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SIFF delivers lengthy films that are worth every frame

'Burning Bush"
'Burning Bush"
SIFF

If you like long movies, then tonight is your lucky night. It seems like one of the themes emerging from this year’s Seattle International Film Festival are movies that clock in at two hours or more. And tonight, moviegoers will be settling in to one of the handful of SIFF venues around town to catch one of these epic screenings.

So get caffeinated up and choose a comfortable movie seat because these films are worth every minute of screen time.

Healing
Okay, “Healing” falls just 1 minute shy of the two-hour mark but given a few SIFF trailers and promotional reels before the film actually hits the screen, you’ll definitely experience more than two hours of darkness in the theater. Healing through birds is the theme here as prison inmate Viktor rehabilitates injured birds as he goes through his own healing process. This redemptive tale is based on a true story. (6 pm, Renton IKEA Performing Arts Center: 119 minutes)

Eastern Boys
At the center of “Eastern Boys” is a French businessman who solicits a Ukrainian hustler leading to unintended and life-changing consequences. Discovering that the summoned prostitute is actually part of a group of young, undocumented immigrants from Russia, Ukraine and Romanian who are hell bent on survival by any means necessary, this story of lustful impulse quickly turns into a cautionary tale. The two-plus hours will fly by with this outing described as an erotically charged nail-biter. (3:30 pm, SIFF Cinema Uptown: 128 minutes)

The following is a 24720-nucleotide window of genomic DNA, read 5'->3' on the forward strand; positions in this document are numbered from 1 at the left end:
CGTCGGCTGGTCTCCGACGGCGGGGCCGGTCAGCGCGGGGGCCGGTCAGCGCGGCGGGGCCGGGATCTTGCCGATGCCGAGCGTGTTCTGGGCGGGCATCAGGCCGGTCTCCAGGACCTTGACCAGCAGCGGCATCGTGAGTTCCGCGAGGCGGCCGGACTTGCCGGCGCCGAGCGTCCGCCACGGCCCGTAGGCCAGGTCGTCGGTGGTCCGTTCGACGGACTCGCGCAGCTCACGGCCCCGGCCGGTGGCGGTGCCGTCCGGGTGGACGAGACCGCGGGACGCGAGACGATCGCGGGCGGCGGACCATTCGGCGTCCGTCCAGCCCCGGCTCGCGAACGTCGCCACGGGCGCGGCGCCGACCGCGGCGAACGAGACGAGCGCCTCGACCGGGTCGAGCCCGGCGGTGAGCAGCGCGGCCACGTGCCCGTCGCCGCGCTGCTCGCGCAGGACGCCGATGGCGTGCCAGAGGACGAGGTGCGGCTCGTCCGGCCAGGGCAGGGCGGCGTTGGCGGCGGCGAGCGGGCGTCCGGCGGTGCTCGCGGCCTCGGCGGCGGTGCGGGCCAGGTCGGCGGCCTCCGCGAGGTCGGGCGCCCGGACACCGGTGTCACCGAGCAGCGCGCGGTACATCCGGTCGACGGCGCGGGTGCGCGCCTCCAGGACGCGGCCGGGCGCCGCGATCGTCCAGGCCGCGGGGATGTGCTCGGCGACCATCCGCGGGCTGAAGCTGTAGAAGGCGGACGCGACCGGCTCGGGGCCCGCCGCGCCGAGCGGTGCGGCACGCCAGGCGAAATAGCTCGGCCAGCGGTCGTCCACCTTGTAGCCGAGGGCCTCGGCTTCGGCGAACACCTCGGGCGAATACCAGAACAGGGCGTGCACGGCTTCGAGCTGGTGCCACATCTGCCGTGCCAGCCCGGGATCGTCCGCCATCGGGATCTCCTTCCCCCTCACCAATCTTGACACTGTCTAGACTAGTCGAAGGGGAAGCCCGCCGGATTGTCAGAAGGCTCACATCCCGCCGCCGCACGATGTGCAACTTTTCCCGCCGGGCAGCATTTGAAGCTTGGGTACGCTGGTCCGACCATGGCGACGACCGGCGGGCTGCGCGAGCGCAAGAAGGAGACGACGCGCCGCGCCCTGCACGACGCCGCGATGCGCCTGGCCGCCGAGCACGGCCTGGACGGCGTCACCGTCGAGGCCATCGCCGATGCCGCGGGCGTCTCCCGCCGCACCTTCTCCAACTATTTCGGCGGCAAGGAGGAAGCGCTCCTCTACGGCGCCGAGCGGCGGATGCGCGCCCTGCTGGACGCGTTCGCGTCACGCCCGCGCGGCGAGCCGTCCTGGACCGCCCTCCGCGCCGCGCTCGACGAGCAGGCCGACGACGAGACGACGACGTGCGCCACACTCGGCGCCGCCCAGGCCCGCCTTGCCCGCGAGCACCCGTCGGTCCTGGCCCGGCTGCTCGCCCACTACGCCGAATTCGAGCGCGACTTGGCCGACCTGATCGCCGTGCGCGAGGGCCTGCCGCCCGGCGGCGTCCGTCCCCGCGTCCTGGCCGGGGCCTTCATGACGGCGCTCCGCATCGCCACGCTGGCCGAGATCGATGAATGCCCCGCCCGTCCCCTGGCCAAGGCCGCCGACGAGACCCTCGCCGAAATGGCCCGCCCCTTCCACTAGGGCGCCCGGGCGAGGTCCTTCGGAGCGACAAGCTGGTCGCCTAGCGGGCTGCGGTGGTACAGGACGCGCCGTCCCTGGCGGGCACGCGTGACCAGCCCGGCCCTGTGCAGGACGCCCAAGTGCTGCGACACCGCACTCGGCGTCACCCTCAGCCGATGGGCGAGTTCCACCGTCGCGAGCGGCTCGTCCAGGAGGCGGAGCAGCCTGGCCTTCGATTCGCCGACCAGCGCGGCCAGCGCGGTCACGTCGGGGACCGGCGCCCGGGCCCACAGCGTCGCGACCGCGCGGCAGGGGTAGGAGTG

Unforgiven
If you’re going to sit through a remake of a Clint Eastwood classic western, then there’s no better way to do that than with Sang-il Lee’s “Unforgiven.” Lee’s setting of ‘Unforgiven” is literally a world apart from Eastwood’s 1992 masterpiece which was shot mostly in Alberta. This time around, Lee brings us the visual treat of a Meiji-era Japan replacing Eastwood’s role with a retired, yet feared samurai who picks up his sword once again in search of an irresistible bounty. (9:30 p, SIFF Cinema Uptown: 135 minutes)

What Now? Remind Me
This film may clock in at more than two and a half hours long, but that’s just a nanosecond of Joaquim’s experience with HIV experimental treatments as he chronicles his life dealing with these demanding clinical trials. “What Now? Remind Me” captures one year of Joaquim’s daily routine as he turns his camera on himself in this intimate video diary. The treatment Joaquim has to endure can be grueling, but he also takes this opportunity to inspire the viewer through his story. (8:00 pm SIFF Cinema Uptown: 164 minutes)

Burning Bush
Not for the faint of heart, “Burning Bush” is the dramatization of what transpired when Prague student Jan Palach set himself on fire to protest the 1969 Soviet occupation of Czechoslovakia. Originally shot as a three-part HBO Europe miniseries, “Burning Bush” is presented here as director Agnieszka Holland’s feature cut. Holland certainly knows her way around an engaging cinematic opus as she has helmed award-winners such as "Europa, Europa," "Olivier, Olivier," and "Secret Garden." She was also a collaborator on Krzysztof Kieslowski’s “Three Colors: Blue.” Don’t let the epic run time scare you off. This film, which only screens once at SIFF, promises to keep you engaged until the last frame. (7 pm, Egyptian Theatre: 230 minutes)

For additional information on SIFF and for a complete listing of films please visit: www.siff.net.